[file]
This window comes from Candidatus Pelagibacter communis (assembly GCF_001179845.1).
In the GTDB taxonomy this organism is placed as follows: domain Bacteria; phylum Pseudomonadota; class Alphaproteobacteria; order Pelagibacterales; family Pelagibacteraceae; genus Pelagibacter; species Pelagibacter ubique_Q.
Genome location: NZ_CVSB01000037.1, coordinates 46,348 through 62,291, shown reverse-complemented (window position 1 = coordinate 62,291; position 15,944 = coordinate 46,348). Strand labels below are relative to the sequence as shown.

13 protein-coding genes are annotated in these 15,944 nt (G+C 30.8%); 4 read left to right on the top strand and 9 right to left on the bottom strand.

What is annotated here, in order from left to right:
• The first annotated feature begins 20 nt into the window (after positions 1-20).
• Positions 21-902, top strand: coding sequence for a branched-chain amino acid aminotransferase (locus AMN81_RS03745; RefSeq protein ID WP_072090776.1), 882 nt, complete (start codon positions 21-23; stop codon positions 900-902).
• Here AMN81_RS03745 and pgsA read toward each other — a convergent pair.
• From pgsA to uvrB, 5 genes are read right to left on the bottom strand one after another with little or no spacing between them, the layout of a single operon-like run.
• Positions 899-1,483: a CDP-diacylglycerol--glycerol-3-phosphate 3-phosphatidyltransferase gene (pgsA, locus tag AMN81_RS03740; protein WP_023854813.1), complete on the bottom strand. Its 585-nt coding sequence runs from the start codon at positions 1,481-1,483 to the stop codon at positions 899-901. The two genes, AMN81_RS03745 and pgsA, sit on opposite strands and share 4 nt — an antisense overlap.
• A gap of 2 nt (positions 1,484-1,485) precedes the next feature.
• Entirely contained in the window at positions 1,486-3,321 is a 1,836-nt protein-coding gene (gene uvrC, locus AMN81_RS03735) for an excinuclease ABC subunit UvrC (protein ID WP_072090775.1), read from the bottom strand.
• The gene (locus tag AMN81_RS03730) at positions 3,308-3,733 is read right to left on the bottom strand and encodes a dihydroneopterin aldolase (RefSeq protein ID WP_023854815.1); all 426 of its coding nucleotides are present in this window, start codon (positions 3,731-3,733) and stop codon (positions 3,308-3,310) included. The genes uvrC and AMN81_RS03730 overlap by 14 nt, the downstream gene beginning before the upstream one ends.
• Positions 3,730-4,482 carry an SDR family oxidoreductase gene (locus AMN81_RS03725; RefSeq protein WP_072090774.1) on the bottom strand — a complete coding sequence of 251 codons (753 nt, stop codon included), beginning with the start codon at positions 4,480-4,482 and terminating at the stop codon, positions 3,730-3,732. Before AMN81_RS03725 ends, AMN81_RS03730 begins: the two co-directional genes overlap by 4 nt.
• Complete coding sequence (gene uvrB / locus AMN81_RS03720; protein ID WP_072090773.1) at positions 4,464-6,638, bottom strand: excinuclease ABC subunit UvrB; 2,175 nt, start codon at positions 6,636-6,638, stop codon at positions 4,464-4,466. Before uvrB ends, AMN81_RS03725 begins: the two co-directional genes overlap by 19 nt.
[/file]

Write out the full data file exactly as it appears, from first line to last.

This window comes from Candidatus Pelagibacter communis (assembly GCF_001179845.1).
In the GTDB taxonomy this organism is placed as follows: domain Bacteria; phylum Pseudomonadota; class Alphaproteobacteria; order Pelagibacterales; family Pelagibacteraceae; genus Pelagibacter; species Pelagibacter ubique_Q.
Genome location: NZ_CVSB01000037.1, coordinates 46,348 through 62,291, shown reverse-complemented (window position 1 = coordinate 62,291; position 15,944 = coordinate 46,348). Strand labels below are relative to the sequence as shown.

13 protein-coding genes are annotated in these 15,944 nt (G+C 30.8%); 4 read left to right on the top strand and 9 right to left on the bottom strand.

What is annotated here, in order from left to right:
• The first annotated feature begins 20 nt into the window (after positions 1-20).
• Positions 21-902, top strand: coding sequence for a branched-chain amino acid aminotransferase (locus AMN81_RS03745; RefSeq protein ID WP_072090776.1), 882 nt, complete (start codon positions 21-23; stop codon positions 900-902).
• Here AMN81_RS03745 and pgsA read toward each other — a convergent pair.
• From pgsA to uvrB, 5 genes are read right to left on the bottom strand one after another with little or no spacing between them, the layout of a single operon-like run.
• Positions 899-1,483: a CDP-diacylglycerol--glycerol-3-phosphate 3-phosphatidyltransferase gene (pgsA, locus tag AMN81_RS03740; protein WP_023854813.1), complete on the bottom strand. Its 585-nt coding sequence runs from the start codon at positions 1,481-1,483 to the stop codon at positions 899-901. The two genes, AMN81_RS03745 and pgsA, sit on opposite strands and share 4 nt — an antisense overlap.
• A gap of 2 nt (positions 1,484-1,485) precedes the next feature.
• Entirely contained in the window at positions 1,486-3,321 is a 1,836-nt protein-coding gene (gene uvrC, locus AMN81_RS03735) for an excinuclease ABC subunit UvrC (protein ID WP_072090775.1), read from the bottom strand.
• The gene (locus tag AMN81_RS03730) at positions 3,308-3,733 is read right to left on the bottom strand and encodes a dihydroneopterin aldolase (RefSeq protein ID WP_023854815.1); all 426 of its coding nucleotides are present in this window, start codon (positions 3,731-3,733) and stop codon (positions 3,308-3,310) included. The genes uvrC and AMN81_RS03730 overlap by 14 nt, the downstream gene beginning before the upstream one ends.
• Positions 3,730-4,482 carry an SDR family oxidoreductase gene (locus AMN81_RS03725; RefSeq protein WP_072090774.1) on the bottom strand — a complete coding sequence of 251 codons (753 nt, stop codon included), beginning with the start codon at positions 4,480-4,482 and terminating at the stop codon, positions 3,730-3,732. Before AMN81_RS03725 ends, AMN81_RS03730 begins: the two co-directional genes overlap by 4 nt.
• Complete coding sequence (gene uvrB / locus AMN81_RS03720; protein ID WP_072090773.1) at positions 4,464-6,638, bottom strand: excinuclease ABC subunit UvrB; 2,175 nt, start codon at positions 6,636-6,638, stop codon at positions 4,464-4,466. Before uvrB ends, AMN81_RS03725 begins: the two co-directional genes overlap by 19 nt.